Already Indian farmers are being starved by the atrocious global market thanks to the liberalization of agriculture. Nobody among the ruling elites bothers to consider how a starving peasant in the state of Andhra Pradesh might view the grand Red Carpet welcome given to those who have destroyed their lives. How would those poor peasants view the fact that Bush's dogs stayed in luxurious five-star hotels -- or the fact that Indians were told not to call them "dogs," as they were really "officers" of the American army?
An Indian representative will be present in the advisory board of "International Centre for Democratic Transition" (ICDT), a US platform to promote "democracy," which means the "regime change" of all those countries opposed to US hegemony. This idea is very much contradictory to India's highly-valued principle of noninterference in the domestic affairs of another country. Indian leaders kept silent when Bush talked of the need to promote democracy and regime change in countries like Iran, Cuba, Zimbabwe and others in his speech in Delhi.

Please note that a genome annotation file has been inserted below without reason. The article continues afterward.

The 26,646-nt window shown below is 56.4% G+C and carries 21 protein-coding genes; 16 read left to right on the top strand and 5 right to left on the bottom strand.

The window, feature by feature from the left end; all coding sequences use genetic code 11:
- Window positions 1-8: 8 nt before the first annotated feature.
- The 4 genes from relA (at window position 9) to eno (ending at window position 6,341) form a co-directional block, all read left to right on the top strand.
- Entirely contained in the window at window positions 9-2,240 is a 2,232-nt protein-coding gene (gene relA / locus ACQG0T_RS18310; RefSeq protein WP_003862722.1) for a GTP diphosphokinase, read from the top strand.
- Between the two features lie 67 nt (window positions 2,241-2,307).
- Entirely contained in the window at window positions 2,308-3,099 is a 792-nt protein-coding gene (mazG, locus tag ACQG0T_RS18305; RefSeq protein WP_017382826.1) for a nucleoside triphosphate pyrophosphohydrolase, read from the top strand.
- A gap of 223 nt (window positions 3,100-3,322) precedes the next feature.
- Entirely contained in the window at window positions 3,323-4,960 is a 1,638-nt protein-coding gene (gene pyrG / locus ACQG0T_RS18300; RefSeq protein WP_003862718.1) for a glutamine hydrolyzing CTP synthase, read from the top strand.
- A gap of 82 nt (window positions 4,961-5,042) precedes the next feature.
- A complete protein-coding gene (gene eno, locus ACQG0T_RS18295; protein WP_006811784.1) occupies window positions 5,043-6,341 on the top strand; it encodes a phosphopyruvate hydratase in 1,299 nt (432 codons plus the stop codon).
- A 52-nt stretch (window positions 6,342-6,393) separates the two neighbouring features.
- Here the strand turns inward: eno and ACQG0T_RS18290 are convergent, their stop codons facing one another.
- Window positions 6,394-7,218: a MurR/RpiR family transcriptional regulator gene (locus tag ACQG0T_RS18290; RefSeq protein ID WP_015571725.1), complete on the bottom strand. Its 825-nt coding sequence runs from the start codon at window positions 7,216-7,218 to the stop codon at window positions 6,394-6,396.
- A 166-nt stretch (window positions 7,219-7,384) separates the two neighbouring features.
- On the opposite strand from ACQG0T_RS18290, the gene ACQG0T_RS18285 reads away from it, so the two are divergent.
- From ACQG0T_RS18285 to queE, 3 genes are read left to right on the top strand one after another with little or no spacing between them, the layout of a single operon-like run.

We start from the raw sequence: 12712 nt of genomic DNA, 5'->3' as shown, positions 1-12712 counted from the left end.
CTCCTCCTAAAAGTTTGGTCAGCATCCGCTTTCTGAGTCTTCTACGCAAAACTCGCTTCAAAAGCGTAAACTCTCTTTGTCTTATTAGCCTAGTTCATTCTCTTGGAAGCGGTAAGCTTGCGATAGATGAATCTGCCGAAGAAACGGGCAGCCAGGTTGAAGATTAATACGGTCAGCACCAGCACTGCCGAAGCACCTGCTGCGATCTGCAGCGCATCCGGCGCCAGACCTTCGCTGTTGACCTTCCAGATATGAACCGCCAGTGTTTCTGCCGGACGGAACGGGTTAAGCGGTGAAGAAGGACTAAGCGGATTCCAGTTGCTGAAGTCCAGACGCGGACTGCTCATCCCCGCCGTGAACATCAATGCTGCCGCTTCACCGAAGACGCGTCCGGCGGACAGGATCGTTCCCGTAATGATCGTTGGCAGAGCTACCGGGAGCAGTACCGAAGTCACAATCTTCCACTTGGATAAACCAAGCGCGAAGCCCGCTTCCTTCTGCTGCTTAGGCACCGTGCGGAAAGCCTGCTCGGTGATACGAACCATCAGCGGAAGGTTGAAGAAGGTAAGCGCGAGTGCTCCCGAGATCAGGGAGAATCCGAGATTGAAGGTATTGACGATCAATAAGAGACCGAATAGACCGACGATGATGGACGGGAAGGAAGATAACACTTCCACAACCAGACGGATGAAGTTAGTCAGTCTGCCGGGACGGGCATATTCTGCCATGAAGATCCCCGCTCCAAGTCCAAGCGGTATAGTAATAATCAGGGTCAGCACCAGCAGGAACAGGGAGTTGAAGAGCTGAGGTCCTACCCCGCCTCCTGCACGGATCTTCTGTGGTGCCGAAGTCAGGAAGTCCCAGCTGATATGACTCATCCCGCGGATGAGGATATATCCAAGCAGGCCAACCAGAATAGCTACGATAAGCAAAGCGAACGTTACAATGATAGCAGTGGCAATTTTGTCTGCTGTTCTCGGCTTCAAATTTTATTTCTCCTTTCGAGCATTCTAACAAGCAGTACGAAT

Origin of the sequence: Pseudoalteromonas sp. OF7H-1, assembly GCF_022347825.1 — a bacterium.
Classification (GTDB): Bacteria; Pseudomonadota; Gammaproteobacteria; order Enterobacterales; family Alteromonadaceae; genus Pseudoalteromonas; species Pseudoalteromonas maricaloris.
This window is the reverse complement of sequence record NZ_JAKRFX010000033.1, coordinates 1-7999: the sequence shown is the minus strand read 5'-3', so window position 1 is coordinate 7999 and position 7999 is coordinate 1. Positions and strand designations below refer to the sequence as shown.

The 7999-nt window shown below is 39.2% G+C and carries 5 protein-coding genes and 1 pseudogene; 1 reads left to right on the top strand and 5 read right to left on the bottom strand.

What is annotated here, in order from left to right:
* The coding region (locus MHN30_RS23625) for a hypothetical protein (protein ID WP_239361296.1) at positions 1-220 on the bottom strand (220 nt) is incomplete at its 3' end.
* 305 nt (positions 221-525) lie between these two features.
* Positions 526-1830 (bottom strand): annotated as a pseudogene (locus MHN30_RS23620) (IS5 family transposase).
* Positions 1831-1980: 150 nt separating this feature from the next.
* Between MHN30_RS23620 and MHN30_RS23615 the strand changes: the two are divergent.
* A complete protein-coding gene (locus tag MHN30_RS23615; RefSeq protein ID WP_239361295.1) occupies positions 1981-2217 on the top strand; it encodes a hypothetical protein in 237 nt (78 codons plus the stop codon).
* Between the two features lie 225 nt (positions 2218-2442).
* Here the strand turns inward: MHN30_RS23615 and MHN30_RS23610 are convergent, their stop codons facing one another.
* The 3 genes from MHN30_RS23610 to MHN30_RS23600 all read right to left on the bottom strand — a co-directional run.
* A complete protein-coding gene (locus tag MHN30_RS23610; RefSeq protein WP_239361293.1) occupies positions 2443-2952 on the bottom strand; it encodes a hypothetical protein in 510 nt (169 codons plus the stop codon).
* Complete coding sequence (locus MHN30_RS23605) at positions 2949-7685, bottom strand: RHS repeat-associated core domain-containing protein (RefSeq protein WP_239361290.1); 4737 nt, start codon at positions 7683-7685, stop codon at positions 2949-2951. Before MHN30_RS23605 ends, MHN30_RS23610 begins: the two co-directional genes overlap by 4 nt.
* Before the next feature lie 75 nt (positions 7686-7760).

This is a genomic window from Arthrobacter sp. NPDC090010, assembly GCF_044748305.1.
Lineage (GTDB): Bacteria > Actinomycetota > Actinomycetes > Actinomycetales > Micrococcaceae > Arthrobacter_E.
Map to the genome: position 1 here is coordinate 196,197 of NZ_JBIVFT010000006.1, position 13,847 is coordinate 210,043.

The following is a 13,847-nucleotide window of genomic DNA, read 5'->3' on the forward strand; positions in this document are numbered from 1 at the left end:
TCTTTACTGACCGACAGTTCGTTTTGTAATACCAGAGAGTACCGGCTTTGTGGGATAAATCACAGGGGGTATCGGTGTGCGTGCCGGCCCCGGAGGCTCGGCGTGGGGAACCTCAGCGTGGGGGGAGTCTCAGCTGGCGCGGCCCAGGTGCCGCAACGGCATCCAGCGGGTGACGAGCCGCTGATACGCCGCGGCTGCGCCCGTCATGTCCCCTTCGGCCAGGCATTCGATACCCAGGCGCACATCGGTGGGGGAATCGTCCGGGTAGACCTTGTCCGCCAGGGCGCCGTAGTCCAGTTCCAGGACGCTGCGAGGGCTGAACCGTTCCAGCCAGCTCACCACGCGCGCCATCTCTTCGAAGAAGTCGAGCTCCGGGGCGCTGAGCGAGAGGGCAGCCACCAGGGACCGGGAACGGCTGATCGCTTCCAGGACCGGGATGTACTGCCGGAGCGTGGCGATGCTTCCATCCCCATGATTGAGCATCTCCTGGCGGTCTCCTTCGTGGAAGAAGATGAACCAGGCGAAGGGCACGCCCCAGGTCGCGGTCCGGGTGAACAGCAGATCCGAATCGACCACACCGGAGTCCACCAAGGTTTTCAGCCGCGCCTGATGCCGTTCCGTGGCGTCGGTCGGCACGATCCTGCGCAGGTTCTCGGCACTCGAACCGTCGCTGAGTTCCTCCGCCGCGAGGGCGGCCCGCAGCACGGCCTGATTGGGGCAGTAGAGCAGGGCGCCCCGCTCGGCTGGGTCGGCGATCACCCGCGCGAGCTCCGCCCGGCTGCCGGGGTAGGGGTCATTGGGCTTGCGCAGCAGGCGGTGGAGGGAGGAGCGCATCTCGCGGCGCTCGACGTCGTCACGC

There is so much behind the friendly Texan hug Bush gave to his Indian hosts.
Massive, unprecedented protests against Bush's visit reverberated through the streets in all the major cities and towns of India, revealing Bush to be the country's most unwelcome visitor in recent times. The history of the atrocities of the Bush administration was displayed on the numerous placards, banners and posters held by the hundreds of thousands of protesters in the rallies. The US occupation of Iraq was, of course, the main cause for the rage. Referring to the agreements with the US, one popular slogan was, "India amBushed."
N. Gunasekaran is a political activist and writer based in Chennai, India.